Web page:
Official Romansh still has some way to go

The Swiss passport is in the four official languages - plus English. imagepoint

Romansh, a Latin-based language spoken by a tiny minority of the Swiss population, is one of Switzerland's four national languages.

This content was published on September 21, 2006 - 12:22

But although Romansh has strong support - on a federal level and in the southeastern canton of Graubünden where it is spoken - the language remains underrepresented in the country as a whole.

For a long time Romansh struggled to be recognised in Switzerland. In 1938 it scored a big triumph when the Swiss population voted to amend the constitution and make it a national language.

However, Romansh had to wait until 1996 for official status. As it is only used for dealings with Romansh speakers, it is known as a "partially official" language.

Until 1996 only German, French and Italian were used for administrative purposes.

There are five different Romansh idioms, but the government uses the standardised version, Rumantsch Grischun (RG).

"A Romansh speaker can write to the government in Romansh - in RG or their idiom - and they get an answer which most of the time will be in RG," Constantin Pitsch, from the Federal Culture Office's languages division, told swissinfo.

Pitsch, himself a Romansh-speaker, said the government translates some texts into RG, such as those pertaining to federal votes or elections.


But this does not necessarily mean that the use of Romansh is widespread.

"The confederation logo is in the four languages as are the [names of government] buildings, but this is more a placatory and symbolic use of Romansh, and does not mean if you have a quadrilingual letterhead the text also has to be in four languages," said Pitsch.

The take-up of the Romansh-language services seems to be low, which has led to some questioning of the merits of offering Romansh at a federal level, especially considering the translation costs.

"The demand... must come from the Romansh people themselves and we do not really know how many people really read these texts as there has been no investigation into this question," said Pitsch.

Part of the problem, says Pitsch, is that there is an ingrained resistance to RG, with many Romansh people preferring to use their own idioms.

Furthermore, almost all native speakers are bilingual in German and some even prefer to use it for official communications.


It is a similar story in Graubünden. This is the only officially trilingual canton in Switzerland, yet German is dominant, with Romansh and Italian only spoken by 15 per cent and ten per cent of the canton's population respectively.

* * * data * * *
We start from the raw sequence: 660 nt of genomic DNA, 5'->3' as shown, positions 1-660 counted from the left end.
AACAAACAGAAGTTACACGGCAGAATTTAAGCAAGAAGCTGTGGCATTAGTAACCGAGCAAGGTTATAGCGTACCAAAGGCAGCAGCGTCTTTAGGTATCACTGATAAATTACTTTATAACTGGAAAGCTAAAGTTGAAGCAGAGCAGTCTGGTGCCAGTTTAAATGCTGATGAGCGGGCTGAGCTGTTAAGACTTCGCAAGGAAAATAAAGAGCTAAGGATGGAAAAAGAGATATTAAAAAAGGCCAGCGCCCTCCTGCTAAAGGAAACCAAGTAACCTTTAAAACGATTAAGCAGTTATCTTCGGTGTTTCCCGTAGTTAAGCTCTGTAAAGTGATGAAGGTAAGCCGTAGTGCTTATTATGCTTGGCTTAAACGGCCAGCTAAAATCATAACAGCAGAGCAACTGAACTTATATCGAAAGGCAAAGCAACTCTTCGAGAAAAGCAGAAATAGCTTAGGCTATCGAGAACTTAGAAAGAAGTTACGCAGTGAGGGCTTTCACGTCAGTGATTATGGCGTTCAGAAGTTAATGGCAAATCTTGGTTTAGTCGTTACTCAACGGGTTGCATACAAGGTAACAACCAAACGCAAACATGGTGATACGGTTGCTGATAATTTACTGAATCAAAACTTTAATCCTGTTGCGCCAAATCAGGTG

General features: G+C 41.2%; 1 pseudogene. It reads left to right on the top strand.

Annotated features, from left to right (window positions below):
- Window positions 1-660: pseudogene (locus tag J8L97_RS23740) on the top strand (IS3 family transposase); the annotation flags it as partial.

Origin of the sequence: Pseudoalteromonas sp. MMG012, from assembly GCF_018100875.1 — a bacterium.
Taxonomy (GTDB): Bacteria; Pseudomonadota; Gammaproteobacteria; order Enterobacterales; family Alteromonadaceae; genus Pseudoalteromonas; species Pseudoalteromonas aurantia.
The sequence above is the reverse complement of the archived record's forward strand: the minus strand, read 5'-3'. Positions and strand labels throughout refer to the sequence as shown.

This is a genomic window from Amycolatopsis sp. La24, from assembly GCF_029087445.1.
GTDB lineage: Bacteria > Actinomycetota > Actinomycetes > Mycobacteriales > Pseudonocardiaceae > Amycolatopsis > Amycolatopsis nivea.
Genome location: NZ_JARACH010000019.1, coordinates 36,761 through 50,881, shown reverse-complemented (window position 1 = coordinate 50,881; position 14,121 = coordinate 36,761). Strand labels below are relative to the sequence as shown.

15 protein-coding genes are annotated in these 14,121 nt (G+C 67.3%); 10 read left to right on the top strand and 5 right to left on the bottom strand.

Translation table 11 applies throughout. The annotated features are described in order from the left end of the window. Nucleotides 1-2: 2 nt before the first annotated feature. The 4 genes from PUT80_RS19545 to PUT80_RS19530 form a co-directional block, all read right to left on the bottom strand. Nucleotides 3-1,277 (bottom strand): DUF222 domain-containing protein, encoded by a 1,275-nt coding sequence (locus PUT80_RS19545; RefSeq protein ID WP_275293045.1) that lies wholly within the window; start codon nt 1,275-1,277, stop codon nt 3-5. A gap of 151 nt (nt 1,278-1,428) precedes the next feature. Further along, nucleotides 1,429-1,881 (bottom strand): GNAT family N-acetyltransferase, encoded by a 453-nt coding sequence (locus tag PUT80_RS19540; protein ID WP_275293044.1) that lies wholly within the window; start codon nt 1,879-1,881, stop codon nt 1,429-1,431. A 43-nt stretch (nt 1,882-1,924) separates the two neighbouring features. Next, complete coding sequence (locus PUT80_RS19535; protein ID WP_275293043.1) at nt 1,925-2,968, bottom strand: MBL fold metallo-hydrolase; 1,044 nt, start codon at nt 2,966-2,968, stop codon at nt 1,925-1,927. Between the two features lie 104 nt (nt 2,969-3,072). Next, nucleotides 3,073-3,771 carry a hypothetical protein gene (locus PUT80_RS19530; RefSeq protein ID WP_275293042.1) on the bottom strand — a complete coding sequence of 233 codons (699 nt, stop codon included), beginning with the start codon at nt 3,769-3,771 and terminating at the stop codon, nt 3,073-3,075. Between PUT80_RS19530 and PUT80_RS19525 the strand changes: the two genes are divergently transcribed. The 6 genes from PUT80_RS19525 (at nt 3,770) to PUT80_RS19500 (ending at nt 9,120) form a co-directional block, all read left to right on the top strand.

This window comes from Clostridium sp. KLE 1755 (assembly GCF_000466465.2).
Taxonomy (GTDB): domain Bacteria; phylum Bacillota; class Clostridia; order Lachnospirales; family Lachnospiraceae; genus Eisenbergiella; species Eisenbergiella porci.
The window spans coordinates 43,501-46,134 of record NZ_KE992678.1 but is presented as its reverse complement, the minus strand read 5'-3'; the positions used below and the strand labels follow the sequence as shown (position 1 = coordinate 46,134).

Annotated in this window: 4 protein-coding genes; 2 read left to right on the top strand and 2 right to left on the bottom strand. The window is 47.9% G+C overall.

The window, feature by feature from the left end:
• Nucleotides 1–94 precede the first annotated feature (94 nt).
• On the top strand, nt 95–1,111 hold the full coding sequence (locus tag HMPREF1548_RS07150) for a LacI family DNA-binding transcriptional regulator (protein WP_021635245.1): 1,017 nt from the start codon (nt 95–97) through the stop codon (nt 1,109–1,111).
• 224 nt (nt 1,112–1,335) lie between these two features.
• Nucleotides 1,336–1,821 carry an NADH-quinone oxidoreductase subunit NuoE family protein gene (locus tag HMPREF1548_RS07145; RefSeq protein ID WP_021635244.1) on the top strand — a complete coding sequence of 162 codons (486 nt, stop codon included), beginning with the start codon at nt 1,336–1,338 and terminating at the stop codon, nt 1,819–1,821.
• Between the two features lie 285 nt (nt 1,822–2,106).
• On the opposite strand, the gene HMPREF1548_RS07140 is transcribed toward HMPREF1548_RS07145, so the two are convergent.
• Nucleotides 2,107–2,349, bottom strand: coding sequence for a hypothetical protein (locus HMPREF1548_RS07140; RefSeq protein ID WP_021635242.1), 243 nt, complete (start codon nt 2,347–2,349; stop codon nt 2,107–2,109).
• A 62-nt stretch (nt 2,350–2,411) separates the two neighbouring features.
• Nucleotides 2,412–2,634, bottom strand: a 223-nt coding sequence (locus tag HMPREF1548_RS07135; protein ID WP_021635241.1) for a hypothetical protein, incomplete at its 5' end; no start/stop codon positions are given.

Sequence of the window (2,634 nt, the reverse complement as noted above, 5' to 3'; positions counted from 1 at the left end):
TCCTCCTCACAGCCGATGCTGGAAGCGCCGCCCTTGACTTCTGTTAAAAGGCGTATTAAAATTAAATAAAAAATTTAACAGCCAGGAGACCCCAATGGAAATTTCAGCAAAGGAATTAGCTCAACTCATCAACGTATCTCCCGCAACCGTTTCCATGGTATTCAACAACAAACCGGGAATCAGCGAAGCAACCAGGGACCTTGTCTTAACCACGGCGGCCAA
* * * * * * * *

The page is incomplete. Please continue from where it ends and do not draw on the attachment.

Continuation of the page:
RG is the canton's official language for communications, but in communes where Romansh is still used – mainly in the Surselva valley and in Lower Engadine – people still prefer their local idioms.

For the defenders of Romansh, such as the Romansh promotion organisation Lia Rumantscha, the language's official status is very positive. But there needs to more commitment from the government.

"At the moment it's just the constitutional paragraph 70 which defines us as an official language, but doesn't give us a lot of rights," explained the organisation's Andrea Rassel.

"There is nothing about the implementation of Romansh on a national level... and the visibility of Romansh is almost zero in Switzerland."


A new language law should have given more rights to minorities, but was blocked by the government on financial grounds.

But parliament has now put it back on the agenda and will discuss it at the upcoming session in the Romansh-speaking area of Flims.

"We are absolutely hoping for our chance up there and to show that Romansh can contribute quite a lot to Switzerland," Rassel said.

Despite Romansh not attaining full equality in Switzerland, many agree that federal and cantonal measures have helped keep it alive.

The language has also benefited from the country's strong attachment to the principle of multilingualism and promotion of minorities. A situation that is perhaps best summed up by David Spinnler, a journalist at Radio and Television Romansh.

"Of course, in economic terms, you could get rid of all the languages and replace them with English... but if Romansh didn't exist, Switzerland wouldn't exist. Because Romansh is representative of the cultures and microcosms which make up Switzerland."

swissinfo, Isobel Leybold-Johnson

Key facts

1938: Romansh becomes national language.
1982: Rumantsch Grischun introduced.
1996: Romansh becomes partially official language in the form of Rumantsch Grischun.
2001: RG becomes Graubünden's official language for votes and elections.
2003: Graübunden's voters accept revision of cantonal constitution, including commitment to trilingualism.
2004: New language law stalls.

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In brief

This year's autumn parliamentary session is taking place in Romansh-speaking Flims, in the southeastern canton of Graubünden, from September 18-October 6. It will last three weeks.

As well as an influx of members of the political, economics and cultural sectors, the region of Surselva around Flims is also expecting an increase in visitors.

To mark the event, swissinfo is publishing a series of articles and a dossier on Romansh, delving into the past present and future of Switzerland's threatened fourth national language.

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